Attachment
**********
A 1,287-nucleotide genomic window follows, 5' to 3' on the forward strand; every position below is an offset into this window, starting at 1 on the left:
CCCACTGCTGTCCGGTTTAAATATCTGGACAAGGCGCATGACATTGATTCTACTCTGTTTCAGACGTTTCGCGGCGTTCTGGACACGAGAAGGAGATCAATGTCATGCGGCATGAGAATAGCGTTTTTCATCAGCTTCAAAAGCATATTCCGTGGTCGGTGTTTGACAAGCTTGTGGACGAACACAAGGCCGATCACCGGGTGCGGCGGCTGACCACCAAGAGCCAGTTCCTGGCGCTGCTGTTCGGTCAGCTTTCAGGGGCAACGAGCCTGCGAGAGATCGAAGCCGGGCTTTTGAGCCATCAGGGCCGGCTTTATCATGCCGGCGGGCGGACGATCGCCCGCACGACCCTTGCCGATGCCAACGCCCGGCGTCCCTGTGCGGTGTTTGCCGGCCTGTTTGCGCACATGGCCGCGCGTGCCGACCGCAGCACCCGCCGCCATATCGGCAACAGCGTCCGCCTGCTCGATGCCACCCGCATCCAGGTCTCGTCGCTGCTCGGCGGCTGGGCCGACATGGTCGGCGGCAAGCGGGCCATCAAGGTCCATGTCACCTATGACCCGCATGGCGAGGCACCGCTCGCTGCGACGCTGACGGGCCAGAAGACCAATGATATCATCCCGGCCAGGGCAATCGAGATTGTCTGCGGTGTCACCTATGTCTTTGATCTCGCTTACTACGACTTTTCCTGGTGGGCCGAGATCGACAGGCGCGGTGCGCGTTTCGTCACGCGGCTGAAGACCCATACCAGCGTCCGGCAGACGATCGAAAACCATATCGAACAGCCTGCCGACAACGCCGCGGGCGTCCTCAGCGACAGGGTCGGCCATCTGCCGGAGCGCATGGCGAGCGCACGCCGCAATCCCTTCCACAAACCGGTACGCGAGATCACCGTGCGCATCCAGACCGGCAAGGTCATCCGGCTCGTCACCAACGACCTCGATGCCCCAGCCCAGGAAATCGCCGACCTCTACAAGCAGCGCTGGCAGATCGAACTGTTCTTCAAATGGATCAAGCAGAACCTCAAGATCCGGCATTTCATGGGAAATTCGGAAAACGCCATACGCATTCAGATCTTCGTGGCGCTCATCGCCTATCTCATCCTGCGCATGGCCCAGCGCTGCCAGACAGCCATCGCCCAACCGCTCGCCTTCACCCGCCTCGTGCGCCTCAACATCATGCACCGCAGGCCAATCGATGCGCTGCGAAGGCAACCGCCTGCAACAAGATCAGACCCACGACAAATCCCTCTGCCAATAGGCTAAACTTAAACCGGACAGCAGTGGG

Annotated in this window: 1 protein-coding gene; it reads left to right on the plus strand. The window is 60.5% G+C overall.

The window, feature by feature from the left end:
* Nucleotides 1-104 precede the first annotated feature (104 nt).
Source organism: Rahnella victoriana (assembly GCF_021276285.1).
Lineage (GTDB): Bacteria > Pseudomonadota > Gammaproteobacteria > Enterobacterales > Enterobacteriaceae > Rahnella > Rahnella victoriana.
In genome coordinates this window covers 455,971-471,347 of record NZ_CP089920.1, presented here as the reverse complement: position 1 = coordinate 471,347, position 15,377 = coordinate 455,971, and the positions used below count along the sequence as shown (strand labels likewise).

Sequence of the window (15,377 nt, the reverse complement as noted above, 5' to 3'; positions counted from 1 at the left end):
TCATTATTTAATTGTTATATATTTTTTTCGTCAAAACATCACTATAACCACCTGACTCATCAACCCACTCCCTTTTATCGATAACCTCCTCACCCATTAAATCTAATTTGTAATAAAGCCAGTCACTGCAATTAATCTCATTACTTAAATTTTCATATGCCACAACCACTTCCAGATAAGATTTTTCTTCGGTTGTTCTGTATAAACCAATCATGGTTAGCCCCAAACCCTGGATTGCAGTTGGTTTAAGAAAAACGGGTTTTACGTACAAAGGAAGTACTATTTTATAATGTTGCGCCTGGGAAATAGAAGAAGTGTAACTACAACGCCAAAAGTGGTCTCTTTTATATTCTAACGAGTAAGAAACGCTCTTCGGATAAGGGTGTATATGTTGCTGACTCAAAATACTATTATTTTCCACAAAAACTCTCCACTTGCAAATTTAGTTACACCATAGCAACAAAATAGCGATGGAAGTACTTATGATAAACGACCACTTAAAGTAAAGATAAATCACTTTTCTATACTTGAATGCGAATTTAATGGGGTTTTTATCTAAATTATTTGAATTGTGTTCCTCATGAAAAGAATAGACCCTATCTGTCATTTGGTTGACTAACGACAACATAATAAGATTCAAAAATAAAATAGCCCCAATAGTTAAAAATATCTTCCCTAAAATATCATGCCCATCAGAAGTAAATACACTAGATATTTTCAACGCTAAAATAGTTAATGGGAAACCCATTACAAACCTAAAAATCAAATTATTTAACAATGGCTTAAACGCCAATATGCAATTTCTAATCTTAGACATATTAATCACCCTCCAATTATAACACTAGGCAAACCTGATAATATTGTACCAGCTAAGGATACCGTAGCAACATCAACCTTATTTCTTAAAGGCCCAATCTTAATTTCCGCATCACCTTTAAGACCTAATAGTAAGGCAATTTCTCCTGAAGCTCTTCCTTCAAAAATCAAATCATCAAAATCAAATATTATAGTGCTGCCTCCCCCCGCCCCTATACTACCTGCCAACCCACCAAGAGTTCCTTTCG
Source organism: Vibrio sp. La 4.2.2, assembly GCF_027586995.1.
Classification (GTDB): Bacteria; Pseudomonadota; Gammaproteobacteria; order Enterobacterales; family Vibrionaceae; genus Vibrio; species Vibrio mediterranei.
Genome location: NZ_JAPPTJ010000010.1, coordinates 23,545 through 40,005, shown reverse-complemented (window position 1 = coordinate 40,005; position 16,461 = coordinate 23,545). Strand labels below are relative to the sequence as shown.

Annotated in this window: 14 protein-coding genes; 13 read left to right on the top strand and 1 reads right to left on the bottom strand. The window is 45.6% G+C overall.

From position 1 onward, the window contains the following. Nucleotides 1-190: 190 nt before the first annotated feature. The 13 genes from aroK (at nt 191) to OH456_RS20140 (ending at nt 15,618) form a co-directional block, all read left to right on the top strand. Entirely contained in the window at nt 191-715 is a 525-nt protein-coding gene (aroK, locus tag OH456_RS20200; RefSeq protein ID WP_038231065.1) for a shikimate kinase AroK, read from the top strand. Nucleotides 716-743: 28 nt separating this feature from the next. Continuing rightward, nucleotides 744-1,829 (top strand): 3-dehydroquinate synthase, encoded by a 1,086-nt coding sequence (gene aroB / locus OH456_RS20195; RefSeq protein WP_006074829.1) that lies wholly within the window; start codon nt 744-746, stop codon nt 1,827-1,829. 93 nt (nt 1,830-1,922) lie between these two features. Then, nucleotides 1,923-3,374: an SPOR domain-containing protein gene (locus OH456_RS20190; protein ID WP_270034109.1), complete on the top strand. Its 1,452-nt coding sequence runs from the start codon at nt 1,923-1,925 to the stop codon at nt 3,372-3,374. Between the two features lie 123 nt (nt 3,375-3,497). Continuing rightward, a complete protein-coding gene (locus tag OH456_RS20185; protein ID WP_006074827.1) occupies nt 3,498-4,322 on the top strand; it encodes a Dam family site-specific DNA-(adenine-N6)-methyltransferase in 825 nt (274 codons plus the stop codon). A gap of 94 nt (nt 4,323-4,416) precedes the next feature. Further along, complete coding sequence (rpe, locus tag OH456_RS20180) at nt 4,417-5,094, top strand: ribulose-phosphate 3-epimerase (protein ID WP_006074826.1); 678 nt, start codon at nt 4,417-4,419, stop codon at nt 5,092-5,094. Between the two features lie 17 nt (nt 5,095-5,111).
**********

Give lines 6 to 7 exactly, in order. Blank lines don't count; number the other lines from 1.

Source organism: Rahnella victoriana (assembly GCF_021276285.1).
Lineage (GTDB): Bacteria > Pseudomonadota > Gammaproteobacteria > Enterobacterales > Enterobacteriaceae > Rahnella > Rahnella victoriana.